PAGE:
Cupp Versus Murphy Brief

Topics: Fourth Amendment to the United States Constitution, Supreme Court of the United States, Habeas corpus Pages: 4 (1189 words) Published: March 21, 2012
Criminal Justice

I. Brief Cupp v. Murphy

412 U.S. 291, 93 S.Ct. 2000, 36 L.Ed.2d 900 (1973)

Merits: The respondent, Daniel Murphy, was convicted by a jury in an Oregon court of the second-degree murder of his wife. The victim died by strangulation in her home in the city of Portland, and abrasions and lacerations were found on her throat. There was no sign of a break-in or robbery. Word of the murder was sent to the estranged husband, Daniel Murphy. Upon receiving the message, Murphy promptly telephoned the Portland police and voluntarily came into Portland for questioning. Shortly after the respondent’s arrival at the station house, where he was met by retained counsel, the police noticed a dark spot on the respondent’s finger. Suspecting that the spot might be dried blood and knowing that evidence of strangulation is often found under the assailant’s fingernails, the police asked Murphy if they could take a sample of scrapings from his fingernails. He refused. Under protest and without a warrant, the police proceeded to take the samples. After this evidence was collected, Murphy was released and was not formally “arrested” until approximately one month later. The samples turned out to contain traces of skin and blood cells, and fabric from the victim’s nightgown. This incriminating evidence was admitted at the trial over defense objections.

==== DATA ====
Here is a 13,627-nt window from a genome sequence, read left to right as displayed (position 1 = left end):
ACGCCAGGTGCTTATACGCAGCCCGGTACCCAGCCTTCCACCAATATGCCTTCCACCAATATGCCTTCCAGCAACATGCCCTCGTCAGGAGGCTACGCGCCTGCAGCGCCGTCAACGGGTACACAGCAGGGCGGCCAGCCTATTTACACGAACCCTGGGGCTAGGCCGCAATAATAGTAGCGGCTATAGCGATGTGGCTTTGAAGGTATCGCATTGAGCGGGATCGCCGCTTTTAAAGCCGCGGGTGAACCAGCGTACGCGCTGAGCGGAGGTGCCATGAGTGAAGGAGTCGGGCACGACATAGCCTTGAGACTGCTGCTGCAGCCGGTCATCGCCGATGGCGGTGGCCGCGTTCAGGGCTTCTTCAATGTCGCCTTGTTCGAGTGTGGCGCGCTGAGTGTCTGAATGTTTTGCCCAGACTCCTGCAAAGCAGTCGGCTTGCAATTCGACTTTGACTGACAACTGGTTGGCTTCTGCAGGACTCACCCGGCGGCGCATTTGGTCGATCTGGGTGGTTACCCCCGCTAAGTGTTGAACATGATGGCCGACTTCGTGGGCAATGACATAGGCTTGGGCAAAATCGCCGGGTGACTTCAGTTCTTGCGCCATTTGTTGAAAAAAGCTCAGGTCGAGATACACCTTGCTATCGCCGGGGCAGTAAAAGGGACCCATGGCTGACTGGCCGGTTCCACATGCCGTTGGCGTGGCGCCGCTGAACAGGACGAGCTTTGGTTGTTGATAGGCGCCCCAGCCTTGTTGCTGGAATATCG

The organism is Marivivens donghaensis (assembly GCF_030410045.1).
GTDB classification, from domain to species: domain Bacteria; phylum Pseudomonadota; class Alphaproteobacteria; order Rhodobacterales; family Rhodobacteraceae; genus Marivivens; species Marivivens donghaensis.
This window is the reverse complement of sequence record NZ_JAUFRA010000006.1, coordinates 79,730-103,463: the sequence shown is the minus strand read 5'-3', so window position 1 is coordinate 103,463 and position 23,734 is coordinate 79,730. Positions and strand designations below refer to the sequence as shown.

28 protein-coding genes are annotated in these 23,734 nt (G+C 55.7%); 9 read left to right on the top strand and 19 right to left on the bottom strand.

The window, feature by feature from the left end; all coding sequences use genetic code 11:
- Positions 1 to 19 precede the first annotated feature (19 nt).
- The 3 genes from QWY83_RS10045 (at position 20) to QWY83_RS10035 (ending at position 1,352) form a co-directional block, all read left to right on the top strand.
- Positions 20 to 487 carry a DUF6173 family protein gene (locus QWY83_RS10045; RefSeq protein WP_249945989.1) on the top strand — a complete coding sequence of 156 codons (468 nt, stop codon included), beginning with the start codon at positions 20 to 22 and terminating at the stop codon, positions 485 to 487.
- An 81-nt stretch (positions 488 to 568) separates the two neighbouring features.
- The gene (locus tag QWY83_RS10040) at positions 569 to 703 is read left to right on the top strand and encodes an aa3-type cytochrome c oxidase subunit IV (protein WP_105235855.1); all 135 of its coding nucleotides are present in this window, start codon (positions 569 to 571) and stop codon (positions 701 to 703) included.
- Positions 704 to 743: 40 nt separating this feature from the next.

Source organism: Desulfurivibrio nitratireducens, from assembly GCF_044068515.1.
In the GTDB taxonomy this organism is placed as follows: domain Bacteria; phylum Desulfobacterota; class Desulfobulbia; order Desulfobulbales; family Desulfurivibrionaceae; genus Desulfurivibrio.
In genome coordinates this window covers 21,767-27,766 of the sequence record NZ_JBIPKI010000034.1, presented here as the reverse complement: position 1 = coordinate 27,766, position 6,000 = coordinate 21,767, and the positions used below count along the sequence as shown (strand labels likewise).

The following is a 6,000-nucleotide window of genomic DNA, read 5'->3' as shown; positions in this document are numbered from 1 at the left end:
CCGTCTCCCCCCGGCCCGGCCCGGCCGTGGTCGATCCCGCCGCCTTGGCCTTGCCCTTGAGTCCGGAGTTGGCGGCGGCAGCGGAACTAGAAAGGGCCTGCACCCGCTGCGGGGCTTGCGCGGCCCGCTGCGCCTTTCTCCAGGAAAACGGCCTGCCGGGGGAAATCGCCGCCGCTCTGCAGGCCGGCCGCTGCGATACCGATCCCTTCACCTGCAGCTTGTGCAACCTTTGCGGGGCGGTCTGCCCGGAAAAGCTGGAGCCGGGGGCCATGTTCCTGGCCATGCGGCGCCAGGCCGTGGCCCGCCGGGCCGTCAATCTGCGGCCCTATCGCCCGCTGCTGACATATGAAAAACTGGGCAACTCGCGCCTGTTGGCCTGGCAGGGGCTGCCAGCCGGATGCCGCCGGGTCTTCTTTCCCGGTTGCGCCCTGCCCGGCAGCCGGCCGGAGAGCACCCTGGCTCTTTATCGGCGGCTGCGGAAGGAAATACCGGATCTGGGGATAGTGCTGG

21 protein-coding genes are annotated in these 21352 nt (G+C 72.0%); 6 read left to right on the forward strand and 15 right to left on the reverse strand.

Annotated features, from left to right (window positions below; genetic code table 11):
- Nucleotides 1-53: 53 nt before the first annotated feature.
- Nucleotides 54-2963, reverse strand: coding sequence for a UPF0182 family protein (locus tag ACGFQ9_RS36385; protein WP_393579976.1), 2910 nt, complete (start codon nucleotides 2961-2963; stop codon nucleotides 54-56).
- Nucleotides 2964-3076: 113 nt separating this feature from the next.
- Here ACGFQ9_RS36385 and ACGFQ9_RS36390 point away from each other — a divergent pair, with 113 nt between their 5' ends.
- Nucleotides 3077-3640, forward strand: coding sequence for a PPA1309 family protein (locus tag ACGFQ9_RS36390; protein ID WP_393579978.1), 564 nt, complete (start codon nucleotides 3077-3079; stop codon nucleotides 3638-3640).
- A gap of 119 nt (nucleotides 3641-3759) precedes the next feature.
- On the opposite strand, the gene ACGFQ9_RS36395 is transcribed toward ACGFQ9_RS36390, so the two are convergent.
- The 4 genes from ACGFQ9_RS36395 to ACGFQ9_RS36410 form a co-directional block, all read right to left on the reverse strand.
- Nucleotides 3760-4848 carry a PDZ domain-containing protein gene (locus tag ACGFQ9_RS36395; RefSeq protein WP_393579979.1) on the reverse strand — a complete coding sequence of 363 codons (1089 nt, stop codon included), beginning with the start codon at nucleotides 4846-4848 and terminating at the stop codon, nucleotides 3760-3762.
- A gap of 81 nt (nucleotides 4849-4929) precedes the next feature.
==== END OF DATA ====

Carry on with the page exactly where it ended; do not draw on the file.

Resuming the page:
Appellate Procedure: The respondent appealed his conviction, claiming that the fingernail scrapings were the product of an unconstitutional search under the Fourth and Fourteenth Amendments. The Oregon Court of Appeals affirmed the conviction, 465 P.2d 900, and the U.S. Supreme Court denied certiorari, 400 U.S. 944. Murphy then commenced the present action for federal habeas corpus relief. The District Court, in an unreported decision, denied the habeas petition, and the Court of Appeals for the Ninth Circuit reversed, 461 F.2d 1006. The Court of...
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